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Growing Raspberries

At this time of year, you may be suffering from berry-envy, seeing autumn raspberries ripening in allotments. But with a little forward planning, and buying the right cultivars, you too could have raspberries through most of the summer and autumn. They are not difficult to grow, although they can take a while to establish, and raspberries are enormously satisfying to grow because they just taste so good straight from the canes.

Raspberries really like moisture-retentive, fertile, slightly acidic topsoils, particularly if they’re weed-free, and prefer full sun. They don’t like waterlogged soils or chalk. This makes them pretty easy to grow almost anywhere, even in part shade. They are generally grown trained on a fence or system of wires, but they are pretty flexible and you can even grow them in containers if you are a bit short on space.

Planting and supporting

growing-Raspberries-standYou can plant raspberries pretty much any time between November and March, as long as you can dig a hole! Before planting, dig in some well-rotted organic matter such as compost or manure, and add some slow-release general purpose fertiliser. Plant your canes about 45-60cm apart, along a row, and then cut them down to about 25cm tall as soon as you have planted them.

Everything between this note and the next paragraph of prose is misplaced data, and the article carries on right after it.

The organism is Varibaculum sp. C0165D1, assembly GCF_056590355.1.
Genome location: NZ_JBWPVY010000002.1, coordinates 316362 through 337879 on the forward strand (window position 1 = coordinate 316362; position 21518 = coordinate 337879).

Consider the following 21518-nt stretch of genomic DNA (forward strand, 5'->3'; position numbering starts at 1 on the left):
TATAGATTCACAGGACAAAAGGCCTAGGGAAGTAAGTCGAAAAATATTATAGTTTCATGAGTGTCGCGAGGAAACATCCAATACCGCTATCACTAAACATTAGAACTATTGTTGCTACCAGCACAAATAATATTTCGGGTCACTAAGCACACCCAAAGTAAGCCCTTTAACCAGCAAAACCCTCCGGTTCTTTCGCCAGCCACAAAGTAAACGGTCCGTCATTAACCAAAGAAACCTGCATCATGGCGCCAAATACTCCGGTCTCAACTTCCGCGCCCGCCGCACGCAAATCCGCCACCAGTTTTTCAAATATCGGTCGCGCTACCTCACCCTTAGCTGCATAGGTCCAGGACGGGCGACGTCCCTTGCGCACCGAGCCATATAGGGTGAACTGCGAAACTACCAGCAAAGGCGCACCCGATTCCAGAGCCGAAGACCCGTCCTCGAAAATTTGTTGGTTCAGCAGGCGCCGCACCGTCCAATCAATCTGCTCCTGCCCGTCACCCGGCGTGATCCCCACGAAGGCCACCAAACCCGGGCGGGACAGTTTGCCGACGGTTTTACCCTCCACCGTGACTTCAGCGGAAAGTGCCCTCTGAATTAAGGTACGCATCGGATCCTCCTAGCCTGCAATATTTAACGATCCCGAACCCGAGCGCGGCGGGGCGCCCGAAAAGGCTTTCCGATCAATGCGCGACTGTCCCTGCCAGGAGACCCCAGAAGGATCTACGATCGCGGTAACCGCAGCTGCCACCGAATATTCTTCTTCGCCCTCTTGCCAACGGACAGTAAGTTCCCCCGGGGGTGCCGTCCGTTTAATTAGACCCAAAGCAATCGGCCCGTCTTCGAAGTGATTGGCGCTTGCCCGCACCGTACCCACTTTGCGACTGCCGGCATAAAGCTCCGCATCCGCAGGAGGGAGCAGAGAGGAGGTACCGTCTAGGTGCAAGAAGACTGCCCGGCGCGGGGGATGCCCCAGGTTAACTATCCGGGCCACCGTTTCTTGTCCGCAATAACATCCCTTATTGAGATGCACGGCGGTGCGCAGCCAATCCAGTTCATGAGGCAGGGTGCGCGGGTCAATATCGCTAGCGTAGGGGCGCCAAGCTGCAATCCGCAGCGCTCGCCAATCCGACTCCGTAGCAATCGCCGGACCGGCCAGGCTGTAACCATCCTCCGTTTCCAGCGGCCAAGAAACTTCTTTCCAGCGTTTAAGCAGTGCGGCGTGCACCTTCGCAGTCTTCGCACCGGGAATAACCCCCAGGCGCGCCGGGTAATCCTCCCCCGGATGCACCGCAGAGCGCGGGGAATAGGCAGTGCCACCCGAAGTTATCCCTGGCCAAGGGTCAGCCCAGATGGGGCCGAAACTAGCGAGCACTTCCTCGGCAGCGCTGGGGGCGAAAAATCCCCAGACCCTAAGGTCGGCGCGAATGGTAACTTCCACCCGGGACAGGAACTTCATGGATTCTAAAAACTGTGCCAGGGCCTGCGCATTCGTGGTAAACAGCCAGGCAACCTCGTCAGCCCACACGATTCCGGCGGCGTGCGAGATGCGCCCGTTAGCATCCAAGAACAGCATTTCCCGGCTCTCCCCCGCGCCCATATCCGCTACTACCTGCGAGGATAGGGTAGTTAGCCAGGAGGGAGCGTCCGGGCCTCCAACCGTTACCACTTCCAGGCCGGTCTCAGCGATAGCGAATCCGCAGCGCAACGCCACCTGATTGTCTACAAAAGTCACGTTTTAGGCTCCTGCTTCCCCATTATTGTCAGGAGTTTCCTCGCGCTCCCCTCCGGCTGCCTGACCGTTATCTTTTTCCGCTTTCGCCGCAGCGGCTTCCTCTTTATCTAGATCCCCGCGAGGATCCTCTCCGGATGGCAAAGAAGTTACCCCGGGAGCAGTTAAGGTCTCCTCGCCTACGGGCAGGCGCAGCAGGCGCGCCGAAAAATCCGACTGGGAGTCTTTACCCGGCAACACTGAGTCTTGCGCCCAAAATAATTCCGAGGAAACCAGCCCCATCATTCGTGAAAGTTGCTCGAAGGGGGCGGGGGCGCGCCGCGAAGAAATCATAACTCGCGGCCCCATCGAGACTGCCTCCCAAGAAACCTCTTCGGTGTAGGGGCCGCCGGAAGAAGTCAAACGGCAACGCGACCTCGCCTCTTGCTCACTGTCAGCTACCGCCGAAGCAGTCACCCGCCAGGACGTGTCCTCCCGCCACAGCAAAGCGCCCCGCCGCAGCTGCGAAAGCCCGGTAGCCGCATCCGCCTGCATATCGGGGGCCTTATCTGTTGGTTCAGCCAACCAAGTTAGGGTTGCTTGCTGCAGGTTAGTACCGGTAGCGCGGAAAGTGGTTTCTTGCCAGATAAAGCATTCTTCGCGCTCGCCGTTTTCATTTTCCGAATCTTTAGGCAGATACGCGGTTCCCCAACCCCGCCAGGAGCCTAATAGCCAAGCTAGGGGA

You will need a fence and wire system to support the plants. The usual arrangement is to use posts about 15ft/5m apart and stretch wires between them at two or three heights, usually about 60cm apart vertically. This system is supposed to allow you to tie in the old canes to one side, and the new canes to the other during the growing season, so that you can easily separate them in when you come to cut them back. However, raspberries sucker and you will probably find that the new shoots pop up all over the place! If you only have a small garden, you can use a single post, and grow three or four canes around it, tying them all into the same post.

Ongoing maintenance

You will need to prune your raspberries every year for best results. For summer raspberries, cut down all the fruited canes after harvesting, and tie in six to eight of the new canes per plant. Cut all the rest down to ground level. Autumn-fruiting raspberries need to be cut down to ground level in February. You can thin them again in summer if they look too crowded.

It can be very helpful to mulch along the base of the raspberry canes with a thick layer of bark chippings (click here to buy bark), which you can buy from garden centres or compost or topsoil suppliers (buy topsoil here). This keeps in the moisture, and also stops too many weeds from taking hold, and the raspberries will benefit from both!

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